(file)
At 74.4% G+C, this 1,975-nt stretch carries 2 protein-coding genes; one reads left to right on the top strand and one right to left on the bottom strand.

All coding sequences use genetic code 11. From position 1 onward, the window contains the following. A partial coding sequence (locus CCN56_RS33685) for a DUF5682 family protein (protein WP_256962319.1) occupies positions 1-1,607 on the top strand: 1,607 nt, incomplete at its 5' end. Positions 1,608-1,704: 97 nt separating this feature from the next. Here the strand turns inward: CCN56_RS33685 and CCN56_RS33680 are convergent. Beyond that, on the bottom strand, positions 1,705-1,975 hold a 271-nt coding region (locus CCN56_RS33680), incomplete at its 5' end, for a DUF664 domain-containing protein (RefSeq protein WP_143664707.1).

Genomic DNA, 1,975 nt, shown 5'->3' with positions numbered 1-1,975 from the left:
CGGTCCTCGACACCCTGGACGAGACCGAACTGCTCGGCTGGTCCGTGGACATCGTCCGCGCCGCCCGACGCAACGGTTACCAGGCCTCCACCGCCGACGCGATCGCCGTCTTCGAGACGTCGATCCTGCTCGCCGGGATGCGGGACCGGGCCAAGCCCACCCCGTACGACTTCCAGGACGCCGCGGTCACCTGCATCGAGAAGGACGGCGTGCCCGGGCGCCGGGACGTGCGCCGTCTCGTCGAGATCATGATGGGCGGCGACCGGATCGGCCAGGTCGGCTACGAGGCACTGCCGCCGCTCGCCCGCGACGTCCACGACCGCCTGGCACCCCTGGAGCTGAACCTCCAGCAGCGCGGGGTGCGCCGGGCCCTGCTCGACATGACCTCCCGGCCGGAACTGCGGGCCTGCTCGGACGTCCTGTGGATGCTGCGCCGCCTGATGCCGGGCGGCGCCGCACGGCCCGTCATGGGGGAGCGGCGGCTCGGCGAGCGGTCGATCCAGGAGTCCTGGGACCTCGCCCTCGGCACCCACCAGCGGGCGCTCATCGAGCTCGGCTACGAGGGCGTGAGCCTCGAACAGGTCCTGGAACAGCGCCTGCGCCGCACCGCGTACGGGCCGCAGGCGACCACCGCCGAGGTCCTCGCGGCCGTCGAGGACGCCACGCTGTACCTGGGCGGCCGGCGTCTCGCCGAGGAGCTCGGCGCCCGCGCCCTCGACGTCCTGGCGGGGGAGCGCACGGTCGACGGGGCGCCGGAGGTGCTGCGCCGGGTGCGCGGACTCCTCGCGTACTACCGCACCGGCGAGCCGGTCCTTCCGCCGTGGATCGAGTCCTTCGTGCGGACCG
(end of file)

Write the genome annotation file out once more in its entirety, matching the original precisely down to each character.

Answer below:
At 74.4% G+C, this 1,975-nt stretch carries 2 protein-coding genes; one reads left to right on the top strand and one right to left on the bottom strand.

All coding sequences use genetic code 11. From position 1 onward, the window contains the following. A partial coding sequence (locus CCN56_RS33685) for a DUF5682 family protein (protein WP_256962319.1) occupies positions 1-1,607 on the top strand: 1,607 nt, incomplete at its 5' end. Positions 1,608-1,704: 97 nt separating this feature from the next. Here the strand turns inward: CCN56_RS33685 and CCN56_RS33680 are convergent. Beyond that, on the bottom strand, positions 1,705-1,975 hold a 271-nt coding region (locus CCN56_RS33680), incomplete at its 5' end, for a DUF664 domain-containing protein (RefSeq protein WP_143664707.1).

Genomic DNA, 1,975 nt, shown 5'->3' with positions numbered 1-1,975 from the left:
CGGTCCTCGACACCCTGGACGAGACCGAACTGCTCGGCTGGTCCGTGGACATCGTCCGCGCCGCCCGACGCAACGGTTACCAGGCCTCCACCGCCGACGCGATCGCCGTCTTCGAGACGTCGATCCTGCTCGCCGGGATGCGGGACCGGGCCAAGCCCACCCCGTACGACTTCCAGGACGCCGCGGTCACCTGCATCGAGAAGGACGGCGTGCCCGGGCGCCGGGACGTGCGCCGTCTCGTCGAGATCATGATGGGCGGCGACCGGATCGGCCAGGTCGGCTACGAGGCACTGCCGCCGCTCGCCCGCGACGTCCACGACCGCCTGGCACCCCTGGAGCTGAACCTCCAGCAGCGCGGGGTGCGCCGGGCCCTGCTCGACATGACCTCCCGGCCGGAACTGCGGGCCTGCTCGGACGTCCTGTGGATGCTGCGCCGCCTGATGCCGGGCGGCGCCGCACGGCCCGTCATGGGGGAGCGGCGGCTCGGCGAGCGGTCGATCCAGGAGTCCTGGGACCTCGCCCTCGGCACCCACCAGCGGGCGCTCATCGAGCTCGGCTACGAGGGCGTGAGCCTCGAACAGGTCCTGGAACAGCGCCTGCGCCGCACCGCGTACGGGCCGCAGGCGACCACCGCCGAGGTCCTCGCGGCCGTCGAGGACGCCACGCTGTACCTGGGCGGCCGGCGTCTCGCCGAGGAGCTCGGCGCCCGCGCCCTCGACGTCCTGGCGGGGGAGCGCACGGTCGACGGGGCGCCGGAGGTGCTGCGCCGGGTGCGCGGACTCCTCGCGTACTACCGCACCGGCGAGCCGGTCCTTCCGCCGTGGATCGAGTCCTTCGTGCGGACCG